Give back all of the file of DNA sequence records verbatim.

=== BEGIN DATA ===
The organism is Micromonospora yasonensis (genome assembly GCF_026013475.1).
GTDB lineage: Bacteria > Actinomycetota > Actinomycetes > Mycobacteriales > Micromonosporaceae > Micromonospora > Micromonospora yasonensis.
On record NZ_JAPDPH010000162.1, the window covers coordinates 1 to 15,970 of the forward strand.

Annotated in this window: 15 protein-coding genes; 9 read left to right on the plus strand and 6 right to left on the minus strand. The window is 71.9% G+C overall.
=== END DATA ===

The organism is Micromonospora yasonensis (genome assembly GCF_026013475.1).
GTDB lineage: Bacteria > Actinomycetota > Actinomycetes > Mycobacteriales > Micromonosporaceae > Micromonospora > Micromonospora yasonensis.
On record NZ_JAPDPH010000162.1, the window covers coordinates 1 to 15,970 of the forward strand.

Annotated in this window: 15 protein-coding genes; 9 read left to right on the plus strand and 6 right to left on the minus strand. The window is 71.9% G+C overall.